He was the ‘Saint’ of all ‘Saints’ and not just on Siena College's campus. Gino Turchi passed away Saturday at the age of 96. Wednesday, those who loved him came to share his story. Innae Park has more.
LOUDONVILLE, N.Y. -- The stories about Gino Turchi are endless.
“Watching how he and [his wife] Willie interacted. When she was in an accident a year or so ago and was in rehabilitation for awhile, he was there every single day, went home and did the laundry, probably never did it before in his life and learned how to do it,” said John D'Argenio, the Athletics Director at Siena College.
From thoughtful moments, as his neighbor Janet Kopacki described, “When my husband was sick, he would come just about every other day, check on him, see how he was doing.”
Then there are just plain funny tales.
OD Anosike, the captain of the Siena Men’s basketball team, laughed before saying, “Gino's station wagon was all over the place. It was in places where it wasn't supposed to be. We always knew Gino was around when his car was parked on the sidewalk.”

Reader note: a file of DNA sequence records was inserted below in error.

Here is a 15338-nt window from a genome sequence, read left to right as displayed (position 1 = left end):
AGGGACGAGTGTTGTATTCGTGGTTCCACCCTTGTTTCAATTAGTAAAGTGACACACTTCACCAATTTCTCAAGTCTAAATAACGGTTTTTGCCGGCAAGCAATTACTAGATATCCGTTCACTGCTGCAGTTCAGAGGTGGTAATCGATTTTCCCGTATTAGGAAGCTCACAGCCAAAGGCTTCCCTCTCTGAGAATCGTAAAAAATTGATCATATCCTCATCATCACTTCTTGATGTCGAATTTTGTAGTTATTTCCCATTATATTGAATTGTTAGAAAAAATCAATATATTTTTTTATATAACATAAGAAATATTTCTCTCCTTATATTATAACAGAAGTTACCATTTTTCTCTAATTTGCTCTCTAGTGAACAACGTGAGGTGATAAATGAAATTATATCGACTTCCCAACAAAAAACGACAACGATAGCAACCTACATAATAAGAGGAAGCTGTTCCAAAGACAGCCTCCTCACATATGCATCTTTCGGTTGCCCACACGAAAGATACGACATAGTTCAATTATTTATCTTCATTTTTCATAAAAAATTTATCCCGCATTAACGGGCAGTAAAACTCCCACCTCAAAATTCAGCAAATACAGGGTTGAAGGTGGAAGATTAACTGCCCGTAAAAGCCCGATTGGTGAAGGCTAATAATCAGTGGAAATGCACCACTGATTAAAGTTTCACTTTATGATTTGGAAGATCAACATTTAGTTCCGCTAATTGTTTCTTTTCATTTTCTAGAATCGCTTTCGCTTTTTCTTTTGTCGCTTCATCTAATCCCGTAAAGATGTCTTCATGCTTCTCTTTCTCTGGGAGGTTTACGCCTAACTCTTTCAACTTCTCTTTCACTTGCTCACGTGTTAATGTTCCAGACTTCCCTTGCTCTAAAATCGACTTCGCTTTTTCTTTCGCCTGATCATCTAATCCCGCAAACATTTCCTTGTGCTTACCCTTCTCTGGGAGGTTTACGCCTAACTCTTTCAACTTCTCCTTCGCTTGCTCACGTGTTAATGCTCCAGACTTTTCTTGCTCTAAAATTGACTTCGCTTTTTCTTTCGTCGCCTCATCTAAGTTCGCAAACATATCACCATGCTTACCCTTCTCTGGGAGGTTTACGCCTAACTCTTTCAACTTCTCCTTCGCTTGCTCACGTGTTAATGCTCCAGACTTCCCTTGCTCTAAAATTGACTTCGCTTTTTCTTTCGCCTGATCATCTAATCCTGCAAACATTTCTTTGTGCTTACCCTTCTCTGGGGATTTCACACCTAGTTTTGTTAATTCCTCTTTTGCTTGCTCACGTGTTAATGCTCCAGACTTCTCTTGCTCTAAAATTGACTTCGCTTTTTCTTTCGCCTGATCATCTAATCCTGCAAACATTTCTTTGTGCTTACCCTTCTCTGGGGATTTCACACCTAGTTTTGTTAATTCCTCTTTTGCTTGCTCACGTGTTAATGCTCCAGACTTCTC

Florian Kopacki said, “Gino was a real great man. We're gonna miss him.”
Turchi and his wife, Willie, created a legacy. Among the many deeds, a scholarship at Siena College, a golf course in Clifton Park and donations to the area YMCA, which led to a center being named after him.
“He was good to a lot of organizations here in the Capital Region,” said Albany Mayor Jerry Jennings. “He never forgot where he came from and we all loved him for that.”
That's not all. There were also the hours upon hours of supporting a school that became their own.
Anosike said, “They came to practice, they came to games, they made the trips. It just made you battle that much harder on the floor.”
In return, Siena College gave the Turchis’ name to the road leading to the Marcelle Athletic Center and the theater for sports film. In 2005, Gino received an honorary doctorate degree. All these actions built a bond that won't ever be broken.
The Turchis lost their only son, Eugene, a number of years ago. Since then, many on the Siena campus say they’ve grown close to the couple dear to many hearts.
“I think everybody looks at them as a mother/father or grandmother/grandfather,” said D’Argenio. “So I think that this is his family.”